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USA: A123 Systems reports ‘major breakthrough’ in electric vehicle battery technology

A123 Systems, the manufacturer of electric vehicle battery packs, said a new technology could reduce the cost of electric vehicles by $600.

But an executive said the Massachusetts-based company will focus more on selling its electrical grid storage products because demand for electrical vehicles remains weak.

“As a company we’re not focused on EVs because we have seen a pullback in the marketplace as it relates to EV adoption,” said Jason Forcier, vice president of A123’s automotive solutions group. “Focusing on those other customers, that’s really what’s going to be driving the company going forward.”

A123, which employs about 780 workers in Livonia, Romulus and Ann Arbor, said its new technology, nanophosphate EXT, relies on chemistry improvements to reduce the need for battery cooling systems. Batteries using the technology would be able to maintain 90% of their initial power capacity after 2,000 full charge-discharge cycles at 45 degrees Celsius (113 Fahrenheit).

“I think it is a major breakthrough for the technology,” Forcier said.

A123 has faced a series of challenges in recent months, including investor lawsuits, following disclosure that a production problem that forced it to recall batteries supplied to electric vehicle makers such as Fisker Automotive.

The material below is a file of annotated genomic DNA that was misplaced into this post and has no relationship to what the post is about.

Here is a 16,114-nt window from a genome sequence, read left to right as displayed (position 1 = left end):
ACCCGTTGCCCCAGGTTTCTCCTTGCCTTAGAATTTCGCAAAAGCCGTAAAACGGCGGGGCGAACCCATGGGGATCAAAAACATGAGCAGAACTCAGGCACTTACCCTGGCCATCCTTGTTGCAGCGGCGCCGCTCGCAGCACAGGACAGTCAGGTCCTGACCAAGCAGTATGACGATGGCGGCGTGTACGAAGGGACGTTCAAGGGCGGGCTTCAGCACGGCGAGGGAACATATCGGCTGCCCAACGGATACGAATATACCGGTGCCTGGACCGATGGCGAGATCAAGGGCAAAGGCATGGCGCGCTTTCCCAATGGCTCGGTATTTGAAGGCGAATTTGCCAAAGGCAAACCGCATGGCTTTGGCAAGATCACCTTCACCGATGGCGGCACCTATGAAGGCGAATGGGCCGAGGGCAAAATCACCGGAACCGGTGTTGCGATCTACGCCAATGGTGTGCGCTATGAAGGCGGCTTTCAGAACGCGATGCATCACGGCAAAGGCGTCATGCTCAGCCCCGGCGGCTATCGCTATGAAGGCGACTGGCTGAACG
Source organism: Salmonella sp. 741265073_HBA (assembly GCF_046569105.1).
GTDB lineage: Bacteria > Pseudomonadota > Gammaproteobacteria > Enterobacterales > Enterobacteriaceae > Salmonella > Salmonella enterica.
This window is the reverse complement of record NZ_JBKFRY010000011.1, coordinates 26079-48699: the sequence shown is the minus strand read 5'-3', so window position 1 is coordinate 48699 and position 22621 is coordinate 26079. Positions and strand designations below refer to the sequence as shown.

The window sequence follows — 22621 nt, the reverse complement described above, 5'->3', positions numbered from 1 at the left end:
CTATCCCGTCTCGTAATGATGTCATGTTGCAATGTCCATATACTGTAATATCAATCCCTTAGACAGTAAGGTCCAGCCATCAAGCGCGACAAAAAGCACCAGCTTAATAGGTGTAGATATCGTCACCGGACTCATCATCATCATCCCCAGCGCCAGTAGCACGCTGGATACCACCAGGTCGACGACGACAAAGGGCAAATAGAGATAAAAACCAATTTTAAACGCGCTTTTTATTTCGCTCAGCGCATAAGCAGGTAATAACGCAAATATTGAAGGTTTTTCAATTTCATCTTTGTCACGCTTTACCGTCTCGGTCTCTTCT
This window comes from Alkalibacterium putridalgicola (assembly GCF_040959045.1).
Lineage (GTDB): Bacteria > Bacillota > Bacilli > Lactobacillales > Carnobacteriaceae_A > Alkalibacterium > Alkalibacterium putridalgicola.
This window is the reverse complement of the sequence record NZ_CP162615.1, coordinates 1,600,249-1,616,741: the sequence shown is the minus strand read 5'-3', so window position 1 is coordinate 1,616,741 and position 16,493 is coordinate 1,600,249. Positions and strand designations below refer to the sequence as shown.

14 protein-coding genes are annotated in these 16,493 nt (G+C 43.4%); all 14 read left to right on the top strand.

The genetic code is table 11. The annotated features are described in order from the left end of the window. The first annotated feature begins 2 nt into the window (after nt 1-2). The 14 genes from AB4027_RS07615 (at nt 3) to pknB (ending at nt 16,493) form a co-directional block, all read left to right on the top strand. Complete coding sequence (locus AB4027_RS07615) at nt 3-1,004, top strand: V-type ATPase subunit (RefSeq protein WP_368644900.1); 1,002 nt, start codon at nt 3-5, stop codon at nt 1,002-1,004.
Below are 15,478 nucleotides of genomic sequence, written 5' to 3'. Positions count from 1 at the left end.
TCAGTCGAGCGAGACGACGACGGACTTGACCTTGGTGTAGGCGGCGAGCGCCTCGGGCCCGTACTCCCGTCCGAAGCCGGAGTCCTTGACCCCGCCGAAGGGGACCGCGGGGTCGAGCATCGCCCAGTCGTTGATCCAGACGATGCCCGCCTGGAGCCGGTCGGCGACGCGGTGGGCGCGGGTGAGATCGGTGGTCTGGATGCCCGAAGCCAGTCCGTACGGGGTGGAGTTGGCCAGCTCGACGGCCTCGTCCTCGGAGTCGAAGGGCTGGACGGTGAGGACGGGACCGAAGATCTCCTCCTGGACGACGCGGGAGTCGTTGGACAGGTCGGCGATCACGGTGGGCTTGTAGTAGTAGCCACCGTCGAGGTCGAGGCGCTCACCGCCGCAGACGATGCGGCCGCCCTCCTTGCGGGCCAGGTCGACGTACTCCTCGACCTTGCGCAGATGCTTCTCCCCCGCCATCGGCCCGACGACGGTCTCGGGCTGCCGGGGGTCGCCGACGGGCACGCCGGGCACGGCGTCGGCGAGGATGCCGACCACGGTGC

The company received a $249.1 million federal economic stimulus grant in 2009 and $135 million in tax credits, incentives and grants from the Michigan Economic Development Corp.

But A123 lost $125 million in the first quarter on sales of $10.9 million. The company told the Securities and Exchange Commission in May that there was “substantial doubt” about its ability to continue to operate on its own.

Still, Forcier said A123 is pressing ahead with plans to add 400 new employees over the next four months to its Michigan plants. He said the company is experiencing new demand from customers in the electrical grid storage sector. The new technology, he said, could appeal to the telecommunications sector for use in cell phone towers or to automakers as a replacement for lead-acid batteries in start-stop micro-hybrids, which are popular in Europe and are starting to roll out in the U.S.


1 comment to USA: A123 Systems reports ‘major breakthrough’ in electric vehicle battery technology

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